If you’re in the area, I encourage you to visit as soon as they reopen. The exhibition (and two others, including some gorgeous, traditional quilts from the International Quilt Study Center and Museum) are on display through October 1.

Sewing Extremes

For quite some time now, I’ve been making hexagons. I even taught a hexagon class at Home Ec. But I haven’t done much else. This weekend, however, I did get a little sewing in, and I chose to sew two challenging substrates—one super stiff (oilcloth) and one loosely woven, with little body (gauze).

Students’ hexagons

I’ve sewn lots with oilcloth previously, but after being plied with cerveza in Oaxaca, I promised my traveling companions that I’d make them oilcloth table runners with oilcloth we bought at the Benito Juarez and Abastos markets. It’s a pretty simple job, really—they just had to bring me the dimensions of the runners they wanted, along with their oilcloth and some bias seam binding.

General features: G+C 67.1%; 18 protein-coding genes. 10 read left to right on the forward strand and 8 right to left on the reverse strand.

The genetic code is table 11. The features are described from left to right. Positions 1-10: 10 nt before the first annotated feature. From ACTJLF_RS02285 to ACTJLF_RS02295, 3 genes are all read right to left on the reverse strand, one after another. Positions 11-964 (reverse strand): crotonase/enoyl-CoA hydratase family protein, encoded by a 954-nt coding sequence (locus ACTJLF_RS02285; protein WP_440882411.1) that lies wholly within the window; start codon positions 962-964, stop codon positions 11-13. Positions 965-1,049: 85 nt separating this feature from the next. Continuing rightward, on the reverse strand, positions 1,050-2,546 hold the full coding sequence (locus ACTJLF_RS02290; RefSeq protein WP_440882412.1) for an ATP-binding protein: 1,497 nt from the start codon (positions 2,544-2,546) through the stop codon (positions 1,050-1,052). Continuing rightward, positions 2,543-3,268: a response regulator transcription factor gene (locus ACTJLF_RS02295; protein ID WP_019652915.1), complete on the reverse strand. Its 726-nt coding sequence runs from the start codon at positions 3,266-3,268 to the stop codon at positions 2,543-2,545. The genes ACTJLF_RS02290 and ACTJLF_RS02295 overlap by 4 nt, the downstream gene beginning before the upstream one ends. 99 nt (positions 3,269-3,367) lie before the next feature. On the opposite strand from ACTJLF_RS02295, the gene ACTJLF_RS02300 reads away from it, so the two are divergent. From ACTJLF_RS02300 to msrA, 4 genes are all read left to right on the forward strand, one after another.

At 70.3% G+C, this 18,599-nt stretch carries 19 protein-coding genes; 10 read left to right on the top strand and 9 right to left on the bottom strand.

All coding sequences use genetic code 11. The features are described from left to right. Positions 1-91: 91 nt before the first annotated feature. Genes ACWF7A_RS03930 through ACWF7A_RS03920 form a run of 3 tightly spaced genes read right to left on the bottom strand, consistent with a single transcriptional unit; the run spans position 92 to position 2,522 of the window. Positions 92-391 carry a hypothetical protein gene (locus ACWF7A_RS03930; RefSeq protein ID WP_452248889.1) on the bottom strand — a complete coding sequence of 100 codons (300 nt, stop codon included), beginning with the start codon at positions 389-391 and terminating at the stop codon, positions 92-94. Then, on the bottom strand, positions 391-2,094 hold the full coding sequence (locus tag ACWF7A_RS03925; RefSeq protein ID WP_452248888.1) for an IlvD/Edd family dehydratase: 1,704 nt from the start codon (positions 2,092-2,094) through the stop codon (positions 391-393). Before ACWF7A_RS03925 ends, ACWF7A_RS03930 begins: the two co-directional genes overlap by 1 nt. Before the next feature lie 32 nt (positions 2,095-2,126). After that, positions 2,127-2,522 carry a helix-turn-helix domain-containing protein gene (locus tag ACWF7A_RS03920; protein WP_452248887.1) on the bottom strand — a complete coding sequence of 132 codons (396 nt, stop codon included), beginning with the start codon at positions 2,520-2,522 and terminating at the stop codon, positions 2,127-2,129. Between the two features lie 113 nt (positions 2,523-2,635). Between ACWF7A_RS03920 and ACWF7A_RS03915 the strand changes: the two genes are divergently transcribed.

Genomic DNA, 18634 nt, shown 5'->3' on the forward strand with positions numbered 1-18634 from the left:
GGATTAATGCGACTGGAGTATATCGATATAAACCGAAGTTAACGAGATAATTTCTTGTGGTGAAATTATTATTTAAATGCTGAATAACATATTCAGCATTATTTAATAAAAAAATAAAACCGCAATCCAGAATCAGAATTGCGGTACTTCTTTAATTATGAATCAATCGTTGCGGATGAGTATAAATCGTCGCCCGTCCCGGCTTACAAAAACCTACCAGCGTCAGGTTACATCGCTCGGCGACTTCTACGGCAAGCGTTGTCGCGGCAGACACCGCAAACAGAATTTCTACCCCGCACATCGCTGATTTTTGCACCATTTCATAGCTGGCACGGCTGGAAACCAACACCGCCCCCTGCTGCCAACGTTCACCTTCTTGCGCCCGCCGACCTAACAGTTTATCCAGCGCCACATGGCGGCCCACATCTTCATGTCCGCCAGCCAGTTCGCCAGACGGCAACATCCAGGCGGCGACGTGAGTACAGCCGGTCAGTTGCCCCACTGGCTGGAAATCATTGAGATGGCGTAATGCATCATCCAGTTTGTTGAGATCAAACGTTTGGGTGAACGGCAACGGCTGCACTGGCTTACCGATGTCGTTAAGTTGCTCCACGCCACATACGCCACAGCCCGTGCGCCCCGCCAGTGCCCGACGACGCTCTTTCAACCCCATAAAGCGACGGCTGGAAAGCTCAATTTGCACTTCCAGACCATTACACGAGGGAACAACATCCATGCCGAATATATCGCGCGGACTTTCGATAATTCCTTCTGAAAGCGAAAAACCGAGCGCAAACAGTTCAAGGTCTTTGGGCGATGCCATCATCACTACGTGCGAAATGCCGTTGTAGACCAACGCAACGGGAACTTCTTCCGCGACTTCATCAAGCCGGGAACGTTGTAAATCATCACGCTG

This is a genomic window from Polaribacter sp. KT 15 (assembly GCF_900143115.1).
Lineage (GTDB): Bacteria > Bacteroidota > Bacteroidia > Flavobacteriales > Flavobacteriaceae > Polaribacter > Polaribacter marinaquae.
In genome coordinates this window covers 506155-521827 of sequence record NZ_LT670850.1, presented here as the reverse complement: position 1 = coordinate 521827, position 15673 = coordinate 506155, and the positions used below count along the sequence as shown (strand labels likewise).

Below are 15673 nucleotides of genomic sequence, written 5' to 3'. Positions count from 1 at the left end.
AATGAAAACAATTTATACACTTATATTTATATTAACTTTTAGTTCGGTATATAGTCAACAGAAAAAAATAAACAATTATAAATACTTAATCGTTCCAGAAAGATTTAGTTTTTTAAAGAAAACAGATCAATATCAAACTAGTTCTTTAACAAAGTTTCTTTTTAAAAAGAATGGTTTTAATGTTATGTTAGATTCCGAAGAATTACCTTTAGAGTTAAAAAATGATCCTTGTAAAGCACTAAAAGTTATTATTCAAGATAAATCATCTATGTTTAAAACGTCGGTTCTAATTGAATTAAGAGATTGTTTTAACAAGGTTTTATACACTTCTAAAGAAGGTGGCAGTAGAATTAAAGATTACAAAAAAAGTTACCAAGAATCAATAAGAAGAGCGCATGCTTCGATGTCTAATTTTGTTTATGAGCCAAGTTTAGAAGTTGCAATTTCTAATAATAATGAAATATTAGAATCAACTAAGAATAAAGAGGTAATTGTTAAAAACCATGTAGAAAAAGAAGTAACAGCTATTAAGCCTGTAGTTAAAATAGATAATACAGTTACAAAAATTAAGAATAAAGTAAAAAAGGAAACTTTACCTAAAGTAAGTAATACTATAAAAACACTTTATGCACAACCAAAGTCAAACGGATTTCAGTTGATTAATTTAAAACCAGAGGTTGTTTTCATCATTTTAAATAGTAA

Karen picked two fabrics that are wonderful complements and I made her what seems to be more of a tablecloth (it’s 39″ wide by the width of the fabric). It was pretty much a piece of cake—those Clover clips really make it so much simpler to attach the seam binding than the hair clips I used to use. But the darned thing was so stiff and unwieldy that I had a little trouble—periodically as I’d sew I’d run into something on my sewing table and essentially sew in place until I realized what was happening. In the end, though, it turned out nicely.

Next up was gauze (and not double gauze, which I’ve used for tops and has a bit more body). It’s become so popular for making baby blankets and we had a slow week at Home Ec (half the population away on spring break), so I started a sample at work. I thought I’d cut the gauze square, but after I brought it home to finish it I realized it was far from square—what started at 50″ wound up at 42″ by the time I was done, and it’s still not totally square. One of the tutorials I read mentioned sewists who insist upon perfection may not enjoy sewing with gauze.) I ultimately used the tutorial from Sew to Speak as my guide.